Intended Learning Outcomes
It may be best to start with what intended learning outcomes aren’t. They aren’t simply a list of the topics to be covered in the course. Certainly, there will be a body of knowledge that students should know and understand by the time the course is complete. But if the goals for what students should achieve stops there, there may be many missed opportunities for providing them with a more productive learning experience.
An intended learning outcome should describe what students should know or be able to do at the end of the course that they couldn’t do before. Intended learning outcomes should be about student performance. Good intended learning outcomes shouldn’t be too abstract (“the students will understand what good literature is”); too narrow (“the students will know what a ground is”); or be restricted to lower-level cognitive skills (“the students will be able to name the countries in Africa.”).
Each individual intended learning outcome should support the overarching goal of the course, that is, the thread that unites all the topics that will be covered and all the skills students should have mastered by the end of the semester. Best practice dictates that intended learning outcomes be kept to no more than half a dozen.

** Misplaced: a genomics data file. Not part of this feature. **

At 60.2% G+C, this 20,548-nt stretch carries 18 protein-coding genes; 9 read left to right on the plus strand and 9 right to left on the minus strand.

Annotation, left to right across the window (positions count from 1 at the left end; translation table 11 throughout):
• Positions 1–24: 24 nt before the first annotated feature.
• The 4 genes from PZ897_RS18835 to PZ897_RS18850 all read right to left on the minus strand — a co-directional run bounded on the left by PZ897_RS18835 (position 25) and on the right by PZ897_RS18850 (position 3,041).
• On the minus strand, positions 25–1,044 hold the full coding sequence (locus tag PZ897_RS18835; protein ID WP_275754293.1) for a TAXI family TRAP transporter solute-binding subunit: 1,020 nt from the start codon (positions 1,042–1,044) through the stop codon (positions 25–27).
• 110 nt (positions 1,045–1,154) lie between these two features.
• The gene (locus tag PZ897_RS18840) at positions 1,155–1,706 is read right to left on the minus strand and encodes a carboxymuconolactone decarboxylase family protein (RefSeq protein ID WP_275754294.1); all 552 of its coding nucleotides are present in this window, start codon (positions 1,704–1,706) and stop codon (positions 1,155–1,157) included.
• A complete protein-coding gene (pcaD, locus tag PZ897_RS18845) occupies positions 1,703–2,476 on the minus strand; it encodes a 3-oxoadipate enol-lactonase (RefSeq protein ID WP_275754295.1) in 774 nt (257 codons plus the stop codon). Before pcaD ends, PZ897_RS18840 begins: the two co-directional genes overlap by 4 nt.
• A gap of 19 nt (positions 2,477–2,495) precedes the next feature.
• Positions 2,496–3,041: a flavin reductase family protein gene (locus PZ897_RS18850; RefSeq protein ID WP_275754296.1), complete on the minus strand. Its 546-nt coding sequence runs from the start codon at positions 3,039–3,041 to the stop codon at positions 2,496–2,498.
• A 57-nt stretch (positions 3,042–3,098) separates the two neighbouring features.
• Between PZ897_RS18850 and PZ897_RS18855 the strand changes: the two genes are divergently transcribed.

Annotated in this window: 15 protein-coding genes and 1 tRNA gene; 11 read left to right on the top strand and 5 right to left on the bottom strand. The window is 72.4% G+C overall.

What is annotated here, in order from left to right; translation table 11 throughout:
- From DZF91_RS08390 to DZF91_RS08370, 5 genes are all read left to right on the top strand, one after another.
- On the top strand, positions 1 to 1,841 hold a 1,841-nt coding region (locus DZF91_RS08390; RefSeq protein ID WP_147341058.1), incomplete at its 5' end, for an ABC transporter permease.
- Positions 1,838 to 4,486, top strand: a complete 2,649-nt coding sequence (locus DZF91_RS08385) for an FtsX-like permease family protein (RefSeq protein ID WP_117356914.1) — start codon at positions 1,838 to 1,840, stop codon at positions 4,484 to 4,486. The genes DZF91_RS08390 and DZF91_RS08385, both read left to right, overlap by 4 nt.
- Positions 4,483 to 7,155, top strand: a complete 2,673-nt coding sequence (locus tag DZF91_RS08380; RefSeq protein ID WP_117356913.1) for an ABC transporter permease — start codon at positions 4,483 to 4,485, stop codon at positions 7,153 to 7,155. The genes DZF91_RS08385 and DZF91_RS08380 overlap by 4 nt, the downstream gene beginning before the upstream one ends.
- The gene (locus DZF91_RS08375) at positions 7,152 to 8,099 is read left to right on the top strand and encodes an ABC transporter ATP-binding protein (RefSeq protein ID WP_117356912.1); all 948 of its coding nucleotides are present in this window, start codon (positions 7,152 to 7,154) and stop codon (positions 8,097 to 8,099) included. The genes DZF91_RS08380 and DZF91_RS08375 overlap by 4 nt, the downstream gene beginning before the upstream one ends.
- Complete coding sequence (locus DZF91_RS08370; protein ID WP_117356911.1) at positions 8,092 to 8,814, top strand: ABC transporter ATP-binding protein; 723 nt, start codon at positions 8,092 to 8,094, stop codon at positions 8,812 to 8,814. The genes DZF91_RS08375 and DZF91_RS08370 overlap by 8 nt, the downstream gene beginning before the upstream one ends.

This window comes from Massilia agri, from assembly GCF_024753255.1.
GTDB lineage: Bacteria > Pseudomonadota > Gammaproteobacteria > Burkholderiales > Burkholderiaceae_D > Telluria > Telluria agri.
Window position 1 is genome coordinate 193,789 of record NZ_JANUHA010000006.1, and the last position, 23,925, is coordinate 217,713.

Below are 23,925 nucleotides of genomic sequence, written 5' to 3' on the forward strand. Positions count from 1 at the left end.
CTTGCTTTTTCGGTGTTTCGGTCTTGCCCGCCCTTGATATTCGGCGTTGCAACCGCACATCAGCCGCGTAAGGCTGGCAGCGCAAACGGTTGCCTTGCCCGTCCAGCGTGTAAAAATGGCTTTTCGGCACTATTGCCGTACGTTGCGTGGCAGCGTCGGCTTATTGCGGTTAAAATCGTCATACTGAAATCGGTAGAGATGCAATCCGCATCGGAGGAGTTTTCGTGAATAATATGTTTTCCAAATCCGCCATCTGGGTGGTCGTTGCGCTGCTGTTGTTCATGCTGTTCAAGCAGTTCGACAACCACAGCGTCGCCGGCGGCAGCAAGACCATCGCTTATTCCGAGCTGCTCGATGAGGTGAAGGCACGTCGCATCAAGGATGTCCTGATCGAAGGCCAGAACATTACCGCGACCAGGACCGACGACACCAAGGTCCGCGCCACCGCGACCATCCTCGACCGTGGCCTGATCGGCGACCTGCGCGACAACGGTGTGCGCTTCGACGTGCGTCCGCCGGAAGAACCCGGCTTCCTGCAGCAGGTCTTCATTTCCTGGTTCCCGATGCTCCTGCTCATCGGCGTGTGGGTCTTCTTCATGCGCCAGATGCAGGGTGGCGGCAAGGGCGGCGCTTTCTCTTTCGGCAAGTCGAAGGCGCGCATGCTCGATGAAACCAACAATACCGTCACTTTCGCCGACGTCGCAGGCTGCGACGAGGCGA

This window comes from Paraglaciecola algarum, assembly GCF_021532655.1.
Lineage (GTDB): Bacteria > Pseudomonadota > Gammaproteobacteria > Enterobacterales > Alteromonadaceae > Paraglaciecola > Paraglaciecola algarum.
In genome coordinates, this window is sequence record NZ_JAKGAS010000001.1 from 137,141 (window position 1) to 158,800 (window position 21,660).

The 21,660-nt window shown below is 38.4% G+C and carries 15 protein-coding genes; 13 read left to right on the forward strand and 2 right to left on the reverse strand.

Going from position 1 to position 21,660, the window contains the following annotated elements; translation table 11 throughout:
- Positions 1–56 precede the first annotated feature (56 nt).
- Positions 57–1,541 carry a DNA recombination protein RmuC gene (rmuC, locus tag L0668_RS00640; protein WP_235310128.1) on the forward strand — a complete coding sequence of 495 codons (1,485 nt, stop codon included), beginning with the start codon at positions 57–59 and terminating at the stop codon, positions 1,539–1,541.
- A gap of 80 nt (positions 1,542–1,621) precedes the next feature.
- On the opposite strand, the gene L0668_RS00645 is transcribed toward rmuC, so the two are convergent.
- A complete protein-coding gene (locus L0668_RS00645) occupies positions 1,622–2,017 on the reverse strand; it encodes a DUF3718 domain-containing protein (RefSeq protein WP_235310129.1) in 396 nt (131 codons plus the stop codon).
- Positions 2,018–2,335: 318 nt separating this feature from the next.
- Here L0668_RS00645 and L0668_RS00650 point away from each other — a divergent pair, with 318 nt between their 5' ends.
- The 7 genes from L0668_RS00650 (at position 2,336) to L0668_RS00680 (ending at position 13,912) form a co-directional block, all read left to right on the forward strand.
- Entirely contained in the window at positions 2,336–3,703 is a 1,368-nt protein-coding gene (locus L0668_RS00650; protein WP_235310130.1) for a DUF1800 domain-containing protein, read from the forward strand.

Experts often talk about using the acronym S—K—A to frame learning objectives. SKA stands for:
|Skills||What students should be able to do by the time the course is completed.|
|Knowledge||What students should know and understand by the time the course is completed.|
|Attitudes||What the students’ opinions will be about the subject matter of the course by the time it is completed.|
It is best to identify the skills, knowledge, and attitudes the students should gain throughout the course by writing sentences that begin:
By the time the students finish the course, they should be able to . . .
and then supplying a strong, action verb. Examples of verbs that define student performance in a particular area include:
Some instructors use well-defined learning taxonomies to create intended learning outcomes for their course. Learning taxonomies, the most well-known of which is Bloom’s Taxonomy of Objectives for the Cognitive Domain (1956), categorize cognitive tasks, usually in increasingly sophisticated order.
Ideally, learning objectives should be accompanied by measurable outcomes, which describe ways in which students will be asked to demonstrate that they have achieved the learning objectives. Methods of assessment of student learning can take many forms—exams (written or oral), papers, oral presentations, team projects. Criteria for success (often called rubrics) should be developed so that students understand what is expected of them, and so that they can use feedback to see where they need to strengthen their performance.